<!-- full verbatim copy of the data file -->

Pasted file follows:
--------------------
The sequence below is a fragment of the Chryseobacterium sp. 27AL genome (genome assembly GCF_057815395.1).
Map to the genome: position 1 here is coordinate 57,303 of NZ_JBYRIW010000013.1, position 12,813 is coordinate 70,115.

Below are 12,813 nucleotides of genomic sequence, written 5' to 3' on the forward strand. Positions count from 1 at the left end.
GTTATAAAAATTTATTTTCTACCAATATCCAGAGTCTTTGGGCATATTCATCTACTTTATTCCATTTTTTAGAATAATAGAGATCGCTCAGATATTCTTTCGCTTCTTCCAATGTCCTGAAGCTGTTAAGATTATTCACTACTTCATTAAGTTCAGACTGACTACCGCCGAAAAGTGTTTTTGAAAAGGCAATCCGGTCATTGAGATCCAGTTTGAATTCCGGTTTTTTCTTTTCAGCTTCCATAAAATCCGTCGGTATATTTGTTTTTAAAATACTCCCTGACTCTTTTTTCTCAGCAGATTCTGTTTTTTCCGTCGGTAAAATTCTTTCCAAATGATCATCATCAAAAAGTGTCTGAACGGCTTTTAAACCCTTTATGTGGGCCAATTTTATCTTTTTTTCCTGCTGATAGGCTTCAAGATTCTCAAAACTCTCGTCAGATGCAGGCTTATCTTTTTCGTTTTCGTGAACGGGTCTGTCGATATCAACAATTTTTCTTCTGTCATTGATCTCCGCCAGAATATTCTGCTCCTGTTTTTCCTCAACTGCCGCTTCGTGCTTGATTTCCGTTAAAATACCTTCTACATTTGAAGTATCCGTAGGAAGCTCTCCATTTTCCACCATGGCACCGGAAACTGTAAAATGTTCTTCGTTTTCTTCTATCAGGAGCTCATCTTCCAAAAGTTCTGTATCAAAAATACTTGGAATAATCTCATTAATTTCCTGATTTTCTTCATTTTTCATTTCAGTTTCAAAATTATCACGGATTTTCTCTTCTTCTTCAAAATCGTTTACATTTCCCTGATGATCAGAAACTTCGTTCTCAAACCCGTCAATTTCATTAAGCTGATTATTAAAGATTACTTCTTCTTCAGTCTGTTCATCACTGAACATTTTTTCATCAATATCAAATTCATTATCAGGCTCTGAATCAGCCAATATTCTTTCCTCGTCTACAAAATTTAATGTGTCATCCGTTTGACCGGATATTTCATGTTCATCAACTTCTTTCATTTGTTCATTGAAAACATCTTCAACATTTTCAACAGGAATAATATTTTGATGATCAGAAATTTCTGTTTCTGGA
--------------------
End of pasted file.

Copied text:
The sequence below is a fragment of the Chryseobacterium sp. 27AL genome (genome assembly GCF_057815395.1).
Map to the genome: position 1 here is coordinate 57,303 of NZ_JBYRIW010000013.1, position 12,813 is coordinate 70,115.

Below are 12,813 nucleotides of genomic sequence, written 5' to 3' on the forward strand. Positions count from 1 at the left end.
GTTATAAAAATTTATTTTCTACCAATATCCAGAGTCTTTGGGCATATTCATCTACTTTATTCCATTTTTTAGAATAATAGAGATCGCTCAGATATTCTTTCGCTTCTTCCAATGTCCTGAAGCTGTTAAGATTATTCACTACTTCATTAAGTTCAGACTGACTACCGCCGAAAAGTGTTTTTGAAAAGGCAATCCGGTCATTGAGATCCAGTTTGAATTCCGGTTTTTTCTTTTCAGCTTCCATAAAATCCGTCGGTATATTTGTTTTTAAAATACTCCCTGACTCTTTTTTCTCAGCAGATTCTGTTTTTTCCGTCGGTAAAATTCTTTCCAAATGATCATCATCAAAAAGTGTCTGAACGGCTTTTAAACCCTTTATGTGGGCCAATTTTATCTTTTTTTCCTGCTGATAGGCTTCAAGATTCTCAAAACTCTCGTCAGATGCAGGCTTATCTTTTTCGTTTTCGTGAACGGGTCTGTCGATATCAACAATTTTTCTTCTGTCATTGATCTCCGCCAGAATATTCTGCTCCTGTTTTTCCTCAACTGCCGCTTCGTGCTTGATTTCCGTTAAAATACCTTCTACATTTGAAGTATCCGTAGGAAGCTCTCCATTTTCCACCATGGCACCGGAAACTGTAAAATGTTCTTCGTTTTCTTCTATCAGGAGCTCATCTTCCAAAAGTTCTGTATCAAAAATACTTGGAATAATCTCATTAATTTCCTGATTTTCTTCATTTTTCATTTCAGTTTCAAAATTATCACGGATTTTCTCTTCTTCTTCAAAATCGTTTACATTTCCCTGATGATCAGAAACTTCGTTCTCAAACCCGTCAATTTCATTAAGCTGATTATTAAAGATTACTTCTTCTTCAGTCTGTTCATCACTGAACATTTTTTCATCAATATCAAATTCATTATCAGGCTCTGAATCAGCCAATATTCTTTCCTCGTCTACAAAATTTAATGTGTCATCCGTTTGACCGGATATTTCATGTTCATCAACTTCTTTCATTTGTTCATTGAAAACATCTTCAACATTTTCAACAGGAATAATATTTTGATGATCAGAAATTTCTGTTTCTGGA